Secondary Ion Mass Spectrometry

 

Secondary ion mass spectrometry (SIMS) is a technique used to analyze the composition of solid surfaces and thin films by sputtering the surface of the specimen with a focused primary ion beam and collecting and analyzing ejected secondary ions. While only charged secondary ions emitted from the material surface through the sputtering process are used to analyze the chemical composition of the material, these represent a small fraction of the particles emitted from the sample. These secondary ions are measured with a mass spectrometer to determine the elemental, isotopic, or molecular composition of the surface. SIMS is the most sensitive surface analysis technique, being able to detect elements present in the parts per billion range.

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Method in which a mass spectrometer is used to measure the mass-to-charge quotient and abundance of secondary ions emitted from a sample as a result of bombardment by energetic ions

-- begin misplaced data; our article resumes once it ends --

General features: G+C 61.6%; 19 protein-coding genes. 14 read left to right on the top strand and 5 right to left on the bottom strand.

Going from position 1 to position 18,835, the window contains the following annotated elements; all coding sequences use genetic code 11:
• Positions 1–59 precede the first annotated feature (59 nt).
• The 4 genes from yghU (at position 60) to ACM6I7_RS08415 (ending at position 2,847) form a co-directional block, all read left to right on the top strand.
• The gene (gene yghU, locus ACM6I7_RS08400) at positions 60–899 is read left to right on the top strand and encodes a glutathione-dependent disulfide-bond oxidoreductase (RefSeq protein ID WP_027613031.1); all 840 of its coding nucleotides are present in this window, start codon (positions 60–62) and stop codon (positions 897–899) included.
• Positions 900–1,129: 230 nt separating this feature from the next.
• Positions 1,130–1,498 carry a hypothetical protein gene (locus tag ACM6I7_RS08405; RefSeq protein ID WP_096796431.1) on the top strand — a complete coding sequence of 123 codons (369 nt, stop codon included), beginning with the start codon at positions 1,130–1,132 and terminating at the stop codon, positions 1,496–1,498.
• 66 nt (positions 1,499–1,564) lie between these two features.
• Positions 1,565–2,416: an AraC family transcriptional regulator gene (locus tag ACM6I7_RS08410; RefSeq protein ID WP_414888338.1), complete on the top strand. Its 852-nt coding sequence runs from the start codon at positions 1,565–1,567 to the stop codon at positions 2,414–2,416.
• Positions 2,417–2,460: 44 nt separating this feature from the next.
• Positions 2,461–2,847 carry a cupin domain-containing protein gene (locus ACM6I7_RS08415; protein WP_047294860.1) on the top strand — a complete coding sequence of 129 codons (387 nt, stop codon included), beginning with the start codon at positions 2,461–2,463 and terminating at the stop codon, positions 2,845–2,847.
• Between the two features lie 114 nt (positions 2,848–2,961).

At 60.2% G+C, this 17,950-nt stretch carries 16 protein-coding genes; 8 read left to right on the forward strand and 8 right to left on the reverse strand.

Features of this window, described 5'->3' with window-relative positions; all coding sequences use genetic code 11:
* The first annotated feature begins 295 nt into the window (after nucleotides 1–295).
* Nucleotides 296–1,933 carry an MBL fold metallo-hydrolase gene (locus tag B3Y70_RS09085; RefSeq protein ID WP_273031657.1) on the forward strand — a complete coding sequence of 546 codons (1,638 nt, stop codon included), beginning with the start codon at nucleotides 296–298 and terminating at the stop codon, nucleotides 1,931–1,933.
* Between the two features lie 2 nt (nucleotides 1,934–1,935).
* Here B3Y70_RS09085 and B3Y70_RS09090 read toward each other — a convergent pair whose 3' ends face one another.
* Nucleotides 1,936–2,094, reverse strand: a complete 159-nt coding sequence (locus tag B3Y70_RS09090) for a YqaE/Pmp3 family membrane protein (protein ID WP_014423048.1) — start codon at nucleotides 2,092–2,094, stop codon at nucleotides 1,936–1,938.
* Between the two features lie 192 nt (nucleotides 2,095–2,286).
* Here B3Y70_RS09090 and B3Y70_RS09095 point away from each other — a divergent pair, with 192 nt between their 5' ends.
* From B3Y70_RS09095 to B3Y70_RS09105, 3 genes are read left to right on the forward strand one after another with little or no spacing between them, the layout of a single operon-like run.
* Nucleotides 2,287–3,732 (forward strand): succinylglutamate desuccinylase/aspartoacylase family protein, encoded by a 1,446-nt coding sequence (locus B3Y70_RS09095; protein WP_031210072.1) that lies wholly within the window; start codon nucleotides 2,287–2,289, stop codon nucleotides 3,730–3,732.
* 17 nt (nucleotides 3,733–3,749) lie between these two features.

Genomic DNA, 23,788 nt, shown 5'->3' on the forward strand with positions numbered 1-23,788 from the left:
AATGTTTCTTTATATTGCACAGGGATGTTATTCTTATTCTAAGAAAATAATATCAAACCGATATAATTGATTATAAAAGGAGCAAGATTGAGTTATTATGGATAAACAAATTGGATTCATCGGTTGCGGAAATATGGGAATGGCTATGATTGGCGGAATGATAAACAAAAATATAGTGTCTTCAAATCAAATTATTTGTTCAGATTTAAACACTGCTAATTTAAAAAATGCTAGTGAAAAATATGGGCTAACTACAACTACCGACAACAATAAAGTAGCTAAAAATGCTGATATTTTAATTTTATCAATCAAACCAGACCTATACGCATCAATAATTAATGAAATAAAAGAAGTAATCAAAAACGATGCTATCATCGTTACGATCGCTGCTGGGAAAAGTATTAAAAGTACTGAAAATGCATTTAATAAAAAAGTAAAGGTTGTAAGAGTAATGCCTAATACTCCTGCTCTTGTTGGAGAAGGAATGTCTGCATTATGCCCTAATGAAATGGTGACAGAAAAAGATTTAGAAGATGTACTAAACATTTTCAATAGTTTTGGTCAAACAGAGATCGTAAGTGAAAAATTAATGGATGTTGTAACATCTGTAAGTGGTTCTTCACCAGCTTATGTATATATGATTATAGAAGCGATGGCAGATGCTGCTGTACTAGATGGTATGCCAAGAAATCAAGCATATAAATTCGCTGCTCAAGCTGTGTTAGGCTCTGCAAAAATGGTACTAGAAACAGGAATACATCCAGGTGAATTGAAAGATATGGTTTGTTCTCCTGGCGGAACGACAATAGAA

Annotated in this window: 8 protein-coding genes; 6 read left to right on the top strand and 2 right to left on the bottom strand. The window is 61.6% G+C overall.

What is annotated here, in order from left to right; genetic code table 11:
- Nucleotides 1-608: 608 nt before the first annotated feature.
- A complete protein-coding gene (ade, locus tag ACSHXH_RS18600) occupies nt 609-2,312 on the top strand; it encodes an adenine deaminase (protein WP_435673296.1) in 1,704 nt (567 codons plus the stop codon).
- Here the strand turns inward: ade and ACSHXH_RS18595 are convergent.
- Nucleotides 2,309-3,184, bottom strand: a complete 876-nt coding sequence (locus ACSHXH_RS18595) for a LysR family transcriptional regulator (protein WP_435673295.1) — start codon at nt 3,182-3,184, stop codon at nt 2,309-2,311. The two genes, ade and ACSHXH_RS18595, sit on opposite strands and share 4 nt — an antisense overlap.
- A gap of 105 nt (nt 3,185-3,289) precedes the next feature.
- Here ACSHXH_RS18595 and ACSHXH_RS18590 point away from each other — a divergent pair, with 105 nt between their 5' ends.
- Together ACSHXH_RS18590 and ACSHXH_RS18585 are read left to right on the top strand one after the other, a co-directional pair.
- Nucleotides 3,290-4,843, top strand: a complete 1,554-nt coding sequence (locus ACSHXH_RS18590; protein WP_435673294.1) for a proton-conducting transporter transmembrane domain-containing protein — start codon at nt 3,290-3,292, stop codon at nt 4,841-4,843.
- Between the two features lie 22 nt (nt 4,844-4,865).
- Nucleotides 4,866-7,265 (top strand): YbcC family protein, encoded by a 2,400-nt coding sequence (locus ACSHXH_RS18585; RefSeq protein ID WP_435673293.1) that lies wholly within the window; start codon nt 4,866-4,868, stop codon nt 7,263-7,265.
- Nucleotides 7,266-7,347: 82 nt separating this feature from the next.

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Method in which a mass spectrometer is used to measure the mass-to-charge quotient and abundance of secondary ions emitted from a sample as a result of bombardment by energetic ions

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Secondary ion mass spectrometry

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Chemical analysis of surfaces by identifying the masses of desorbed ions. Desorption is achieved by sputtering with a focused ion beam (e.g. Ar) and the detection is done by a mass spectrometer, whereas positive or negative secondary ions can be collected in two steps. Depth profiles can be obtained by a longer sputtering time and or a higher bombardment energy.

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Secondary ion mass spectrometry

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